In Scotland, at the date of the only statute respecting bigamy, that of 1551, cap. 19, the offence seems to have been chiefly considered in a religious point of view, as a sort of perjury, or violation of the solemn vow or oath which was then used in contracting marriage; and, accordingly, it was ordained to be punished with the proper pains of perjury.

Bigamy was punished in England until the reign of William III. by death, then the penalty changed to life imprisonment and branding of the right hand. An act of George I. still in force lessened the penalty to deportation for seven years or imprisonment for two years with or without hard labour. The Offences against the Person Act 1861 changed deportation to penal servitude.

In the United States the law in regard to bigamy is practically founded on the English statute of 1604, with the exception that imprisonment and a fine, varying in the different states, were substituted instead of making the offence a felony. Congress has passed a statute declaring bigamy within the territories and places within the exclusive jurisdiction of the United States to be a misdemeanour (U.S. Rev. Stat. § 535 2). By statute in some states, upon absence cf one spouse from the state for five years without being heard of, the other may marry again without committing bigamy, in other states the period is seven years. In most of the states, prosecutions for bigamy are barred after the lapse of a certain number of years. The marriage wherever solemnized must be a valid marriage according to the law of the place of solemnization; if void there, no prosecution for bigamy can be founded upon it. In some jurisdictions, an honest belief that a prior divorce of one of the parties was valid would be a defence to a prosecution for bigamy, in others the contrary is held.

On the continent of Europe, bigamy is punishable in most countries with varying terms of imprisonment, with or without hard labour, according to the circumstances of the case.

See Stephen, History of Criminal Law; Dicey, Conflict of Laws; Report of the Royal Commission on Marriage Laws (1868).


WordNet 3.6

(n) bigamy the offense of marrying someone while you have a living spouse from whom no valid divorce has occurred

(n) bigamy having two spouses at the same time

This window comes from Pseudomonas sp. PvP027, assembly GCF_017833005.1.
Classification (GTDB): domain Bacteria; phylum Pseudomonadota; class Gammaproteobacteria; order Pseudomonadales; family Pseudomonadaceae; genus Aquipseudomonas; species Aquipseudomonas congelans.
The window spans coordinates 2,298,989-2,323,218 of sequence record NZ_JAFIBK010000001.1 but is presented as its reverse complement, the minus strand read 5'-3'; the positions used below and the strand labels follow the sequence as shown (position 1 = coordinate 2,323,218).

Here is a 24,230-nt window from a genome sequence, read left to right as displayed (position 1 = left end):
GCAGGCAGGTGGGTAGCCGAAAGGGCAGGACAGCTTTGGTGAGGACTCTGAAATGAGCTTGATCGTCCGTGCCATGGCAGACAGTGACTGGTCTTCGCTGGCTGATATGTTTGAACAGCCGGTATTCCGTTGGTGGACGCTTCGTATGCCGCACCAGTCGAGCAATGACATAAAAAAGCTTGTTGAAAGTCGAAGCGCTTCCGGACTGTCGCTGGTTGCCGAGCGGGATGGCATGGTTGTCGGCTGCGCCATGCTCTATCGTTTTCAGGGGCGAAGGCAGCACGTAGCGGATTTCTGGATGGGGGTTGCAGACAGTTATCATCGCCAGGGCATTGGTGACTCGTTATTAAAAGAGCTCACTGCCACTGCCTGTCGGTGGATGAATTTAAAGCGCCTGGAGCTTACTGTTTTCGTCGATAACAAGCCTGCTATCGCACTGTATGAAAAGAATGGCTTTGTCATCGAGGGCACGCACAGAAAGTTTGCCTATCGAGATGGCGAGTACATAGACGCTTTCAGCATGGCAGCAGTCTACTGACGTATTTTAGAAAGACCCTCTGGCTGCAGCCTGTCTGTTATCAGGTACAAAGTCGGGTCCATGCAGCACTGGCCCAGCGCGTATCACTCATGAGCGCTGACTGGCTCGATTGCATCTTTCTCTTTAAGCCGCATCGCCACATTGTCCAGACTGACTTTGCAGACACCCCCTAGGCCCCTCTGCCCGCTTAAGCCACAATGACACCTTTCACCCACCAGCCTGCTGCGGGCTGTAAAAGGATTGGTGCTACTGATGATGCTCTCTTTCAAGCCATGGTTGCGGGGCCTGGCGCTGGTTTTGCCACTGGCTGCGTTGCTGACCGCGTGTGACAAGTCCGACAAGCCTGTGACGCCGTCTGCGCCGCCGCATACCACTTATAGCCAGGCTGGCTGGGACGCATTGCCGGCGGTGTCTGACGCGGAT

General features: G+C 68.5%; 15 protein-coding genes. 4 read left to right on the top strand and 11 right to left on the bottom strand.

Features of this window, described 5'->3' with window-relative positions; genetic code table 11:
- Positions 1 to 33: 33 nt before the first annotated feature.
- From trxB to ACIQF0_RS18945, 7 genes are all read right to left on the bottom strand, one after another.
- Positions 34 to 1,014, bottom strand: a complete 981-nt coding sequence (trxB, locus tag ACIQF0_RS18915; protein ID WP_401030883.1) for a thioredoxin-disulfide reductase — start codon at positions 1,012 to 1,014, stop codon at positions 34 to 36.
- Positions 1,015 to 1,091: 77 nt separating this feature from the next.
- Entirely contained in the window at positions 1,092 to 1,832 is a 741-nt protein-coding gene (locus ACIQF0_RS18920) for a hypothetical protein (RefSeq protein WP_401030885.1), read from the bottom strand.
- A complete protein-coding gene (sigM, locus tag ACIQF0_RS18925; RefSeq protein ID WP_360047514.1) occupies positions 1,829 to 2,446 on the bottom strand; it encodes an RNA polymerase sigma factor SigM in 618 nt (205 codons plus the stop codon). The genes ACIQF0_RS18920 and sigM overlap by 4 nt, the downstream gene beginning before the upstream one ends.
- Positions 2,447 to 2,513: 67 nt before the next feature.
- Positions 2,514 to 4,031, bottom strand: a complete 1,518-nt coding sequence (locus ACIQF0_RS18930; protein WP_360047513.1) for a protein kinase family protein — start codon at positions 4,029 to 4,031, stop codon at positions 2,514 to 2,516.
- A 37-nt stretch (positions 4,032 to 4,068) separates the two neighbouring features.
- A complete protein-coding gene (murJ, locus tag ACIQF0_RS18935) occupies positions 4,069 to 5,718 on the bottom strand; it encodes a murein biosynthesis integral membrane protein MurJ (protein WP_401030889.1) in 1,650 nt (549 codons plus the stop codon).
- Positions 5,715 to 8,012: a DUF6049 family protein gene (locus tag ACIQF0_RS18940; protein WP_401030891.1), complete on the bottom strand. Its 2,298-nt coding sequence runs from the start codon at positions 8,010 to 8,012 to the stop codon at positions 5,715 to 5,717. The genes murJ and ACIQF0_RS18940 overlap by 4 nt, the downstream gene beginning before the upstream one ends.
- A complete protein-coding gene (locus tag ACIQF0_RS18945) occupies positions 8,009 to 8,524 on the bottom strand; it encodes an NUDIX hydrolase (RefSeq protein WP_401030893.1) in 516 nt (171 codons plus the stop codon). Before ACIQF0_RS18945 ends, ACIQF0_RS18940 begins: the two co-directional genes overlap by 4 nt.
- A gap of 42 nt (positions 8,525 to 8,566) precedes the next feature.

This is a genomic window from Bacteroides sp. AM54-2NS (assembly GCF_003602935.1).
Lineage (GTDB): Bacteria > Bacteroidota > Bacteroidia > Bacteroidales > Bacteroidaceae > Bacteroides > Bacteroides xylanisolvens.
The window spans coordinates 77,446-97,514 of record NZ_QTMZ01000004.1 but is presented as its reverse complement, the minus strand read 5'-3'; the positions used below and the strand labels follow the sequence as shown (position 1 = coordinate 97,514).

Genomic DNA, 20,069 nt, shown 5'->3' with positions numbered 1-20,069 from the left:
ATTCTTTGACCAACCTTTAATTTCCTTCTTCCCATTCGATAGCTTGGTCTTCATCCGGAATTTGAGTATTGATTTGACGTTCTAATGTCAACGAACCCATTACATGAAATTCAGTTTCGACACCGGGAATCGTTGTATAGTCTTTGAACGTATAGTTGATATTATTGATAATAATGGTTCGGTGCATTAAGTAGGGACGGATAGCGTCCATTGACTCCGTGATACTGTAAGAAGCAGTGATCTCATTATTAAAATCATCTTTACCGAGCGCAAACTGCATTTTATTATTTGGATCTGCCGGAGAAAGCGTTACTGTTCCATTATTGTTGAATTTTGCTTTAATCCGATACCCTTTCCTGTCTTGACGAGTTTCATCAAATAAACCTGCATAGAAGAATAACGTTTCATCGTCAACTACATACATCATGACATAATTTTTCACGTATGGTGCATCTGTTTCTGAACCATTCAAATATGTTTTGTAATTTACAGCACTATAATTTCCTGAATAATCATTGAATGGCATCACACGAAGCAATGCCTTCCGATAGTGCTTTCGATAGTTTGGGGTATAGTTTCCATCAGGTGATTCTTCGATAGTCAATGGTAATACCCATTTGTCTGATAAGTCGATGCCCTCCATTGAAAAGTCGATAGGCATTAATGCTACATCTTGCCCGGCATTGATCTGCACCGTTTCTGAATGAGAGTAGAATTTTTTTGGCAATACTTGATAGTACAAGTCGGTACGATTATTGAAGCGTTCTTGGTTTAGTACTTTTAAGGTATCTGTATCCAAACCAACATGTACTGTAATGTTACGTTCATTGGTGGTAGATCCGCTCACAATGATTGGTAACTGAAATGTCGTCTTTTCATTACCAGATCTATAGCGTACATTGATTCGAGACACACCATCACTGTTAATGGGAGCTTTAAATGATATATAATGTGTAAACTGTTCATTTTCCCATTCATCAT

Webster’s Revised Unabridged Dictionary

(n) Bigamy (Law) The offense of marrying one person when already legally married to another.☞ It is not strictly correct to call this offense bigamy: it more properly denominated polygamy, i. e., having a plurality of wives or husbands at once, and in several statutes in the United States the offense is classed under the head ofpolygamy. In the canon law bigamy was the marrying of two virgins successively, or one after the death of the other, or once marrying a widow. This disqualified a man for orders, and for holding ecclesiastical offices. Shakespeare uses the word in the latter sense.
“Base declension and loathed bigamy .”

Century Dictionary and Cyclopedia

(n) bigamy Literally, double marriage; remarriage during the existence of a former marriage; in law, the offense of having two or more wives or husbands at the same time. To constitute the offense, which by statute law is a felony, it is necessary, by the law of many jurisdictions, that the accused should have actual or constructive knowledge that the first wife or husband was still living when the second one was taken, and that the second marriage should have been one solemnized under the forms of law, and not merely an informal marriage resting on the contract of the parties, or their holding out each other to the world as husband and wife. Where these elements of knowledge and of formality are wanting, the second marriage is still generally invalid, but not bigamous in the criminal sense.
(n) bigamy Second marriage; remarriage of a widow or widower. In the early church, before the establishment of clerical celibacy, such remarriage on the part of a man was generally regarded as an impediment to holy orders. Marriage with a widow is called bigamy by Shakspere in Richard III., iii. 7.